And that George doesn’t mean you are wrong.

  4. Kenny Smith says:

    At the end of the day it’s night. No matter would be best they are going to try there best to blow holes in anything we put forward. Nothing is going to be 100% bullet proof. I never have or will advocate a currency union but in 2014 it was probably a sensible solution, not now. We need our own money as soon as possible even if there is a short term loss. I agree we won’t have it in place for day one. In 2014 they told us we couldn’t use it now they’ll be begging us to keep it. Cut all strings from London as soon as reasonably practicable. In any case if the SNP don’t get the finger out it won’t matter what they put to conference because they’ll hemorrhage votes as quick as snow off a dyke if they don’t get a move on

  5. Bibbit says:

    The Isle of Man is not a part of the UK or the EU. It manages fine.

    The Isle of Man has its own currency which is in a currency union with the UK. It manages fine.

    The Isle of Man has a population of just under 85K with its own laws and parliament. It manages fine.

    British nationalists want to spread the ridiculous and bizarre nonsense that Scotland will fail where every other country in the world has succeeded.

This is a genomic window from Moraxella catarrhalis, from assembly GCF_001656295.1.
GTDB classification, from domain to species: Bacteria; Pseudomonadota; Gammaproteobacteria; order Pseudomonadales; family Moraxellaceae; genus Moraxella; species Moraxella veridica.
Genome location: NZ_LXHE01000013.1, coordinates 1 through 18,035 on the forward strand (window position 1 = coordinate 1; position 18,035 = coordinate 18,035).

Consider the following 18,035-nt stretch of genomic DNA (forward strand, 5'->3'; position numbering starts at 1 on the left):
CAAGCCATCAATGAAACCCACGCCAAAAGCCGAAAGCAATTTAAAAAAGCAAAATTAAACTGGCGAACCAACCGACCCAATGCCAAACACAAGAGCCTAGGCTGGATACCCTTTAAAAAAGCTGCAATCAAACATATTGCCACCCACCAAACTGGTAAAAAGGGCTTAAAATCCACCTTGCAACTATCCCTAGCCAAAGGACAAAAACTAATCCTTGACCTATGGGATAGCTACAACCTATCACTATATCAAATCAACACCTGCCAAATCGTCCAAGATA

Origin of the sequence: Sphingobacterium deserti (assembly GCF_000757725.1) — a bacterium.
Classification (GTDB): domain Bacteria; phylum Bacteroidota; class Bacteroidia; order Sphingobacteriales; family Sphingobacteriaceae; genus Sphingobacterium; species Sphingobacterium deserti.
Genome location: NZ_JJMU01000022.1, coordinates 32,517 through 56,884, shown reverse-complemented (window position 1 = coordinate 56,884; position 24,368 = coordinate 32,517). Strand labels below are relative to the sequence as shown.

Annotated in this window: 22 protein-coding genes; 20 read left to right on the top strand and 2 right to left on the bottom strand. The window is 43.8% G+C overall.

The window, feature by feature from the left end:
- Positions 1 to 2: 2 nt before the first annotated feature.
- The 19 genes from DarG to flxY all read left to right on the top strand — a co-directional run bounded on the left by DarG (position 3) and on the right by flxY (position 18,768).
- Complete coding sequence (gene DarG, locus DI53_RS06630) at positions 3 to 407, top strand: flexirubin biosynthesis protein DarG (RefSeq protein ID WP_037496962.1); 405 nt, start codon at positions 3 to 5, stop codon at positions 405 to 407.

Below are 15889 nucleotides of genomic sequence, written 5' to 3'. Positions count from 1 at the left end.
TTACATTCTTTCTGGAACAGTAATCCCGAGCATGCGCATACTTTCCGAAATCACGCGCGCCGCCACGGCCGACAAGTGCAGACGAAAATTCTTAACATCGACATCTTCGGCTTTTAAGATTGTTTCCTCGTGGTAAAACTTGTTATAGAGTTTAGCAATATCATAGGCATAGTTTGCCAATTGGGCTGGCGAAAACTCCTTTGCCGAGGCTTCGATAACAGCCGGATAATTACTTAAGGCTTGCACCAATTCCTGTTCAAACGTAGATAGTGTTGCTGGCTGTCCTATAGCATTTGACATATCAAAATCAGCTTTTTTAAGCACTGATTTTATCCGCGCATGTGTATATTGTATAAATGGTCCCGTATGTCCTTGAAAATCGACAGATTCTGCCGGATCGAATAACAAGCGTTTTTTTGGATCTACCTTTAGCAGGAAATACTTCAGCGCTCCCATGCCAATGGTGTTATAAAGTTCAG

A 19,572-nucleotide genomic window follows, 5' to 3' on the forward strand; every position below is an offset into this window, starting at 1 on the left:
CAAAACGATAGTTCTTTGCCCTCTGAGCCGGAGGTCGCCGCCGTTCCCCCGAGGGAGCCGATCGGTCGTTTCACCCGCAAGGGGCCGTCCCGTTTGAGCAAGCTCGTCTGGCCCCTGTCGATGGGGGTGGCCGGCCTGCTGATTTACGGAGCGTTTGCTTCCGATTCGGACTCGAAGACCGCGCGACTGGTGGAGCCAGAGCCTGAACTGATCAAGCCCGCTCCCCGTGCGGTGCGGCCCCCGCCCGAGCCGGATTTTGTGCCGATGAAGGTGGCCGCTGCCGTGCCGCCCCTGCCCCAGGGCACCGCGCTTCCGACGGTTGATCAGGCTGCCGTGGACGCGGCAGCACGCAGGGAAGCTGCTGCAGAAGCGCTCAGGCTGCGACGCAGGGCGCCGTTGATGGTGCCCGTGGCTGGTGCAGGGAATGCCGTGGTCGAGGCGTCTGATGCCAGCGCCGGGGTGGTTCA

It is a matter of irrelevance what currency we use after Independence. I just don’t care. It’ll be fine. Next daft question please?

  6. MBC says:

    It seems sensible to me that we keep the £ for the first few years to ensure stability and give time to iron out the issues converting to our own currency would mean, but longer term I think the argument for our own currency is strong.

    1. Me Bungo Pony says:

      The trouble is, by keeping Sterling, we would have all the financial constraints of being a peripheral region of the UK while having none of the benefits of financial freedom our own currency would bring. We’d be stuck with austerity and no way of changing it. The GC report says we should grow the economy in order to shrink a high deficit we are told would exist after independence before we go for our own currency. However, it will be almost impossible to grow the economy if we are stuck with the financial constraints imposed by an austerity driven rUK govt and Bank of England. Our only recourse would be to cut public spending as they will be doing in rUK. The only argument for keeping Sterling is the “don’t scare the horses” one …. and that is a very poor and flawed argument. It gives unionists a free hand to simply shoo them away as they did in 2014.